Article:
Links in a Chain – wayne centrone
Last week before leaving the Sacred Valley of Cusco and the Casa Girasoles, I was sitting in one of the most beautiful places in the world. The sky was filled with pillowy clouds and the voices of the children playing resonated all around me. I truly love that place.
One of the boys came over to sit down with me. He was very curious about what I was doing. I explained that I was communicating with the other Casa Girasoles in the city of Ica. He expressed genuine interest when I told him other boys like him lived in another house called Casa Girasoles. He wanted to know what the boys were like. We wanted to know what the home they lived in looked like. He asked about the games they played and the food they ate.
We talked for around 10 minutes, and he said, “I didn’t know there were other boys like me.” The thought of other homes and other children living in similar situations and circumstances as himself was difficult for him to comprehend. He wanted to know more about me and why I was involved in helping. He genuinely wanted to learn more about the world he lived in and around.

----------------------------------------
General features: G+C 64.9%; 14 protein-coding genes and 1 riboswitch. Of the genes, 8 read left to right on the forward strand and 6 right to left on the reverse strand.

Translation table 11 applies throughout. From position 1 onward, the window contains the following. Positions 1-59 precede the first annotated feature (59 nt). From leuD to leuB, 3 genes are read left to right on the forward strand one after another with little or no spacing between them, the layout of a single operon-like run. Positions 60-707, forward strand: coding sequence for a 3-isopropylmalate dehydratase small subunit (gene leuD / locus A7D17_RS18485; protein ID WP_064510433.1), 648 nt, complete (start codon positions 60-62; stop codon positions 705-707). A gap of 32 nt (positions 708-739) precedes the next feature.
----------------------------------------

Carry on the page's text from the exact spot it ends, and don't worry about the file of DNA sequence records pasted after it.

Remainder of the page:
I got to thinking after our interaction. He was building links in his chain of understanding. He was connecting the story that is his life. He was making meaning.
The conversation with my friend got me thinking about what we are doing in our efforts. Our role is to help the boys find the space and place to make meaning of their lives. Our work is about assisting them in fitting the links into their chains. Our efforts are more extensive than helping one child . . . we are helping to build the bonds that will empower futures and advance care delivery. Our efforts are about systems change and shaping models that can impact generations and revolutionalize child welfare.
Wow, what a humbling role. What an important responsibility.
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